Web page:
follow-up capacitor Q's ? Answered
I am amazed at all the great responses I got with my last question, thank you all! :D Though now I have a few more:
7) Should I try to learn how to work with complex impedance (capacitors, resistors, and inductors in all sorts of weird configurations) Also, can I treat reactance in general as a resistance when looking at capacitors in series or parallel with resistive loads and stuff? For example, can I simply add up Xc, Xi, and R for a total impedance? Or do I have to worry about phase shifts and stuff?
8) Is it OK to say that "Q" or charge is a more theoretical physics concept and is not too important with practical electronics? (C, V, and I being more of the focus and "ignoring" Q is OK?)
9) I have added a few of the "slides" and sneak-peaks to my upcoming video. If anything is wrong don't hesitate to nitpick and point it out!
10) capacitor fall under 2 major categories, polarized and nonpolarized.
10a) [under the 'polarized' branch] Electrolytic and tantalum capacitors are used for bulk filtering, but are evil and do not tolerate overloads particularly well. Especially tantalums. They tend to be available in huge capacitances, but can be "leaky" and have high ESR and series inductance.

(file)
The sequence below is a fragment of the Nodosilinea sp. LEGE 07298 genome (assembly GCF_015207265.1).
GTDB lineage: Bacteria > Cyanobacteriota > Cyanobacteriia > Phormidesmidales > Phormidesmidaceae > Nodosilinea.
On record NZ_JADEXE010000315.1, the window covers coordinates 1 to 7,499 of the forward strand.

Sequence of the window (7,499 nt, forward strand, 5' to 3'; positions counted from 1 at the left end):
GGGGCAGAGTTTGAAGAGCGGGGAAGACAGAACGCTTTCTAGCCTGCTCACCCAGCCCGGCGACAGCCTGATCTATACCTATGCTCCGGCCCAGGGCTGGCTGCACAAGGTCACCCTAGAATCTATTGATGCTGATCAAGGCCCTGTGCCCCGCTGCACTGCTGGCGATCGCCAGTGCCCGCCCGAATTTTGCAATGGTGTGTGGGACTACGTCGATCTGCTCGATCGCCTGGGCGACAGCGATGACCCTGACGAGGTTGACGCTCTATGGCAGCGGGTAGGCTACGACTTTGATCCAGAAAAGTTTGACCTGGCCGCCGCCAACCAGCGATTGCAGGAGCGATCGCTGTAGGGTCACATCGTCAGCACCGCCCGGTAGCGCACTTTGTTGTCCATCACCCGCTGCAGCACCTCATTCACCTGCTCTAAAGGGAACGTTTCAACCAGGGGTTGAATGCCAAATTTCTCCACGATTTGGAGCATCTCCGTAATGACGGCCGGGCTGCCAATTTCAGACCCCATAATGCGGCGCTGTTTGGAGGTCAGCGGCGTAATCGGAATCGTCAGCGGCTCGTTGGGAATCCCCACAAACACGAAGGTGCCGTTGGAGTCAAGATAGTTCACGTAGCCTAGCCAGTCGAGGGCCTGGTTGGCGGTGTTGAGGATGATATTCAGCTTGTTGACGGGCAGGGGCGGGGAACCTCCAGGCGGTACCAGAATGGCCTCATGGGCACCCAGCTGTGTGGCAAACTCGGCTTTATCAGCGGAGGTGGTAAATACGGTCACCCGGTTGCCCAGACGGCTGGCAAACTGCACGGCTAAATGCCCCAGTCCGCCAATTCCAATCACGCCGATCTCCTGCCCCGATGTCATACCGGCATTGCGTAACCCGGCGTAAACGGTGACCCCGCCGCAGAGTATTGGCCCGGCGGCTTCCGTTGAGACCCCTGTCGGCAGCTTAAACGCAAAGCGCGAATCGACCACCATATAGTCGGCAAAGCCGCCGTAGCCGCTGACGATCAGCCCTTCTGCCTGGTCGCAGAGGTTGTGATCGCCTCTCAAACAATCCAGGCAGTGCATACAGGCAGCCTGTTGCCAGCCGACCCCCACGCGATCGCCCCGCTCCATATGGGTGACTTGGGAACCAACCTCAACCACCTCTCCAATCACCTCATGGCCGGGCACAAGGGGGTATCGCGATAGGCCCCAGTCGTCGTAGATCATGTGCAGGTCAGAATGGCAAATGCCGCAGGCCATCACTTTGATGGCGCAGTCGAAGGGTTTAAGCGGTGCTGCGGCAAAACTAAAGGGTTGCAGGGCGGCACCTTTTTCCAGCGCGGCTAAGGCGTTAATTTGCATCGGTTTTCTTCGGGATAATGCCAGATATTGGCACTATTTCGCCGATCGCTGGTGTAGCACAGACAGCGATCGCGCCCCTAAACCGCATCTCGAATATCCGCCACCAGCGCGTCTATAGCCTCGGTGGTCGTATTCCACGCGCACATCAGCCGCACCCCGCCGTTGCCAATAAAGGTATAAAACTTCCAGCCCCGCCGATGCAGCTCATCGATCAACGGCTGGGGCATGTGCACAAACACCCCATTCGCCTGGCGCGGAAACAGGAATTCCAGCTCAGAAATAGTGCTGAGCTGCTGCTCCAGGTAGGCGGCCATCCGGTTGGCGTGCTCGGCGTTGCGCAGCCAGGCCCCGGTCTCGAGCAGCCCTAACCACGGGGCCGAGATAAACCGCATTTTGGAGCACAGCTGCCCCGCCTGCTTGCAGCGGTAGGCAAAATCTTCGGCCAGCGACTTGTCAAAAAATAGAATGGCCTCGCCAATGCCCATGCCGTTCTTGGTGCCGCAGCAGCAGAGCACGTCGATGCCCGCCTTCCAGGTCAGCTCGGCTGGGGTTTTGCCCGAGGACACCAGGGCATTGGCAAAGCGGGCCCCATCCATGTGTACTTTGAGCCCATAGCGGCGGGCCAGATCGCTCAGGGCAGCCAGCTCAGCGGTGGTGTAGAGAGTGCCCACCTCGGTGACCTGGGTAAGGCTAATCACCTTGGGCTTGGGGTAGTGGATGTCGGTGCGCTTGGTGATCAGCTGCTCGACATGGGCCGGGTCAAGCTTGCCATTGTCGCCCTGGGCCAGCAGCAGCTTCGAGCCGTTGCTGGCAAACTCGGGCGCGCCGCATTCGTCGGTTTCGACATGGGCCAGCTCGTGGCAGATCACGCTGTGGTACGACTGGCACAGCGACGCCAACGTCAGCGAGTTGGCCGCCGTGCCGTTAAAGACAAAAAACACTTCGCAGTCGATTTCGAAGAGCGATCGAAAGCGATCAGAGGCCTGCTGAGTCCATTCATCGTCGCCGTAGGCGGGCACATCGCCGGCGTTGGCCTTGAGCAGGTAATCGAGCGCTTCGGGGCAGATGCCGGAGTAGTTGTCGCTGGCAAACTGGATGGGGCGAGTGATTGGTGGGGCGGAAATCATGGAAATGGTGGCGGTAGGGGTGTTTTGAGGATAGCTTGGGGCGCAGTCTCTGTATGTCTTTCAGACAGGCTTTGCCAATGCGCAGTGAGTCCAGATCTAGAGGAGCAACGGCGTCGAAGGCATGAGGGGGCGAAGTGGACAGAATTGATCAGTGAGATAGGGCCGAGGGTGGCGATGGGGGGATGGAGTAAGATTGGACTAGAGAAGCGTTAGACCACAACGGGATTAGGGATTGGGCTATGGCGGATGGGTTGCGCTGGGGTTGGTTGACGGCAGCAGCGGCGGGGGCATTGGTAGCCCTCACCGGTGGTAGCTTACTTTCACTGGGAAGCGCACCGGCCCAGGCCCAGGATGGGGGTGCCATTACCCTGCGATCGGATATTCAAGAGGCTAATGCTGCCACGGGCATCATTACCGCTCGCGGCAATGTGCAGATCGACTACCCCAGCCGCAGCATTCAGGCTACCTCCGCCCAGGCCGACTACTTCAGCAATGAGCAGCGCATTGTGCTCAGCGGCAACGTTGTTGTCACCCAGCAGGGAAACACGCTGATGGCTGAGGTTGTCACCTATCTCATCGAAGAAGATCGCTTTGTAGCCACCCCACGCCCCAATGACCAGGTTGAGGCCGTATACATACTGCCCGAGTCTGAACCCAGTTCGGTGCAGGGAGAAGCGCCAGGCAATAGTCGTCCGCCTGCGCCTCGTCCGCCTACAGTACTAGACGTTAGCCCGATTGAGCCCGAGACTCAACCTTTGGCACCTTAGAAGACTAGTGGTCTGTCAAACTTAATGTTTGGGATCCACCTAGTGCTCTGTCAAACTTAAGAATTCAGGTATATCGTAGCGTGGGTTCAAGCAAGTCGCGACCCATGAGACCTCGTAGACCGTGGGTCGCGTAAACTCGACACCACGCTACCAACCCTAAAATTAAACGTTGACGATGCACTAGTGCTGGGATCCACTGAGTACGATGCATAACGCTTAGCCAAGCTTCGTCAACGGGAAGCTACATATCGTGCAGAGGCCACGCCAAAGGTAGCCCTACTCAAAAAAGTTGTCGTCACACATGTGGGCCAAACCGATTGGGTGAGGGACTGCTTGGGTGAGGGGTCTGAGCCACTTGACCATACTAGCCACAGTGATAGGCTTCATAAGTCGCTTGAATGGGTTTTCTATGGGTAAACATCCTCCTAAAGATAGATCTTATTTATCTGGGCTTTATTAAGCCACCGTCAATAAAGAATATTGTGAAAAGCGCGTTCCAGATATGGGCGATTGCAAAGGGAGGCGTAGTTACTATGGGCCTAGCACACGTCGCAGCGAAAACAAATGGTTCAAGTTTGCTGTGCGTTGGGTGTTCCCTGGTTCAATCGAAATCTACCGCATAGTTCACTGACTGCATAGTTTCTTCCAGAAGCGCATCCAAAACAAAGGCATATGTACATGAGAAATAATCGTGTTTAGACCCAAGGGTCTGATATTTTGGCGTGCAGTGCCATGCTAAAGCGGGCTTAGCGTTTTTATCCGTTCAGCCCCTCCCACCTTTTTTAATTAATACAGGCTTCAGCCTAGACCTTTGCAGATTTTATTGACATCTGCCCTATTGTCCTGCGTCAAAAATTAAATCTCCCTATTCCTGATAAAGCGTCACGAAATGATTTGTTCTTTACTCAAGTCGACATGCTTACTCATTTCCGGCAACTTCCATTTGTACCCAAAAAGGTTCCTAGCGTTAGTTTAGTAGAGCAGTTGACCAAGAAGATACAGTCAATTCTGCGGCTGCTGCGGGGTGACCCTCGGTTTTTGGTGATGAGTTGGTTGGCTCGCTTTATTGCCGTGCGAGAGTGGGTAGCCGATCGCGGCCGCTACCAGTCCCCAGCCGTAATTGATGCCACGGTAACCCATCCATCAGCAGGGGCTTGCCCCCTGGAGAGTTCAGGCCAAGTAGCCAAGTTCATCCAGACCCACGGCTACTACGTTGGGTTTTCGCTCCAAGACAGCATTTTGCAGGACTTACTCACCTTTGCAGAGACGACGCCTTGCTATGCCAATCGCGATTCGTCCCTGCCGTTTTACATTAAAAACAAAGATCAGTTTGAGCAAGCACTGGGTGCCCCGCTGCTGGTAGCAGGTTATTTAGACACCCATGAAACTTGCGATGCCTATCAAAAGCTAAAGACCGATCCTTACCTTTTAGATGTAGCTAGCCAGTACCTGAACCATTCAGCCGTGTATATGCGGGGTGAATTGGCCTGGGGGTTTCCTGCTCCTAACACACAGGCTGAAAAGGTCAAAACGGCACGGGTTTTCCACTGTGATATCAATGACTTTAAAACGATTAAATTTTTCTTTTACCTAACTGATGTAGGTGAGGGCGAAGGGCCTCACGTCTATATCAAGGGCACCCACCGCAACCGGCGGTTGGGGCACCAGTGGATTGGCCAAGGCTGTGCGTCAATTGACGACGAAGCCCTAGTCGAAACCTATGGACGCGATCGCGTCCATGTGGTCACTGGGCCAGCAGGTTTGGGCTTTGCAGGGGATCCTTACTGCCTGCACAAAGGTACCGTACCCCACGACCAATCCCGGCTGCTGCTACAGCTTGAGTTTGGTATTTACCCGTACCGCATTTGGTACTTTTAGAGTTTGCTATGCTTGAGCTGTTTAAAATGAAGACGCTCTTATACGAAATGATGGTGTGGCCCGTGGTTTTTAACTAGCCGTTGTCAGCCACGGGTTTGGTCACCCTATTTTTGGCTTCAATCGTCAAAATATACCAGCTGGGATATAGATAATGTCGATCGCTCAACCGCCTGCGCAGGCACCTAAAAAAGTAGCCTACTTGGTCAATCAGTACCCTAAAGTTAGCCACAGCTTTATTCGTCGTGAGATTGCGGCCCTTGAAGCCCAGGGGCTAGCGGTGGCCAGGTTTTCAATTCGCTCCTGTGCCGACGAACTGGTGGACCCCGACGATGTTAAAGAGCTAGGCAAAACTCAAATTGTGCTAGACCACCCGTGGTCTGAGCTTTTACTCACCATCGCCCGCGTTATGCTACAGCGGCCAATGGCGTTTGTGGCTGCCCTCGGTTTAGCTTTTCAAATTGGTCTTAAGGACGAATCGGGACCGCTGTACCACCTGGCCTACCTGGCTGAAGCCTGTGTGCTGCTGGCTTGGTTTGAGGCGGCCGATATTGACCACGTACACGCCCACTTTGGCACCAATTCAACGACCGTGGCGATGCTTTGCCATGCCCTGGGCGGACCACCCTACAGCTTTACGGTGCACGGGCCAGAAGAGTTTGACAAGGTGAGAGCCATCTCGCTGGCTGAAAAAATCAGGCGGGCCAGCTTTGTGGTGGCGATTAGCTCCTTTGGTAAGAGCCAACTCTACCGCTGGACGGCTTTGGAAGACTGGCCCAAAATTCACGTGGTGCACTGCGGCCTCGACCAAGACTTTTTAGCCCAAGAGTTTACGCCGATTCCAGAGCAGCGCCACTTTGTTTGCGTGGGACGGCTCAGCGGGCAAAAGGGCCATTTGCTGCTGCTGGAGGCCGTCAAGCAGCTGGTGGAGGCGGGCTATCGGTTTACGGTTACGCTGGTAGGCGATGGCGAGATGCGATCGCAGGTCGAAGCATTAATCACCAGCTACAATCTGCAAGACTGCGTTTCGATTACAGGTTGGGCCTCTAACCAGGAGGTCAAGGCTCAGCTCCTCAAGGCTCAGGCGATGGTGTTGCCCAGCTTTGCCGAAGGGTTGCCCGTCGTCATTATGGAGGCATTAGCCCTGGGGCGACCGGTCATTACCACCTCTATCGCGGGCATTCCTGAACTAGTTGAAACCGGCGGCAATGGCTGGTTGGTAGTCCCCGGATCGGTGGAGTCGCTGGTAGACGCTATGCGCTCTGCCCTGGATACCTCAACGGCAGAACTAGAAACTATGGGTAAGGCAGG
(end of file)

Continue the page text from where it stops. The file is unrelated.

10b) [under nonpolarized branch] Ceramic capacitors are the most common type of capacitors, and come in a few types. Generally used for local decoupling. They are pretty robust and tolerate overloads. Film capacitors find more use in high voltage applications, have lower leakage, better high frequency performance, and certain types have self-healing properties allowing them to tolerate overloads and surges the best. Mica capacitors are generally the most stable, with the lowest leakages, so they find uses for more critical analog applications.